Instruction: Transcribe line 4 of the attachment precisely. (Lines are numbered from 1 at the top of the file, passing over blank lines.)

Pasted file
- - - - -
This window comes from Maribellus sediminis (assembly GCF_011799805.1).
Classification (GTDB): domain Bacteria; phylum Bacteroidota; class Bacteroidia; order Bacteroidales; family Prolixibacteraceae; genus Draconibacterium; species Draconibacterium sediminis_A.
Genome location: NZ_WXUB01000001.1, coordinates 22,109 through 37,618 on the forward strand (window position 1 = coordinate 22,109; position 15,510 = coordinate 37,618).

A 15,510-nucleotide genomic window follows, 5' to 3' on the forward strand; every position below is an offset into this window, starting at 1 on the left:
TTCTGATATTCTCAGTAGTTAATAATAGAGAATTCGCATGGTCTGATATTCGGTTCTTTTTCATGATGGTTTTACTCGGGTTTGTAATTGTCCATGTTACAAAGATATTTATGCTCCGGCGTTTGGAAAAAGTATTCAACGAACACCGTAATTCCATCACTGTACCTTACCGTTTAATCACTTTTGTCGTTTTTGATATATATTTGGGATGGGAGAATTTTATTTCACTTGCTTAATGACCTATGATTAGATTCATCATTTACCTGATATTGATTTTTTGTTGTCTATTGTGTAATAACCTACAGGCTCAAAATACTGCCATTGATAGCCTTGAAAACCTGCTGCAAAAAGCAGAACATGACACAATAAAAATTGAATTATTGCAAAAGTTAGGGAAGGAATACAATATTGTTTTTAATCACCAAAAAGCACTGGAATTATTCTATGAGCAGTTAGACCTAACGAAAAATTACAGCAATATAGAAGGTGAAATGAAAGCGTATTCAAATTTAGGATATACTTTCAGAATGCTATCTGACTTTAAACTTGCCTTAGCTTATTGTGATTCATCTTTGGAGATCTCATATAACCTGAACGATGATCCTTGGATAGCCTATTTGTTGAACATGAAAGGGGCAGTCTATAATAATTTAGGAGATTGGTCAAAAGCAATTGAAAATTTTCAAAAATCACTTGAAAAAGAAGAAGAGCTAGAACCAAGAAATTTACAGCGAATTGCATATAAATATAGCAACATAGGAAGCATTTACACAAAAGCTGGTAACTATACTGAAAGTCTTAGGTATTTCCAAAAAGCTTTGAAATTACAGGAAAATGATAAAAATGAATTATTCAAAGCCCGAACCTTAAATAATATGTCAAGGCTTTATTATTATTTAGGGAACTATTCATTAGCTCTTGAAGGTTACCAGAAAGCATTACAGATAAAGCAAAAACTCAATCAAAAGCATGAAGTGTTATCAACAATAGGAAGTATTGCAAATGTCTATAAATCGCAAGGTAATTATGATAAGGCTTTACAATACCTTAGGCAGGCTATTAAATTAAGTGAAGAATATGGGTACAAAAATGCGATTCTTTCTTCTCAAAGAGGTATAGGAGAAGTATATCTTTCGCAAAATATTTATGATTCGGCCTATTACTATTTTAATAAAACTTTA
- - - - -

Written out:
A 15,510-nucleotide genomic window follows, 5' to 3' on the forward strand; every position below is an offset into this window, starting at 1 on the left: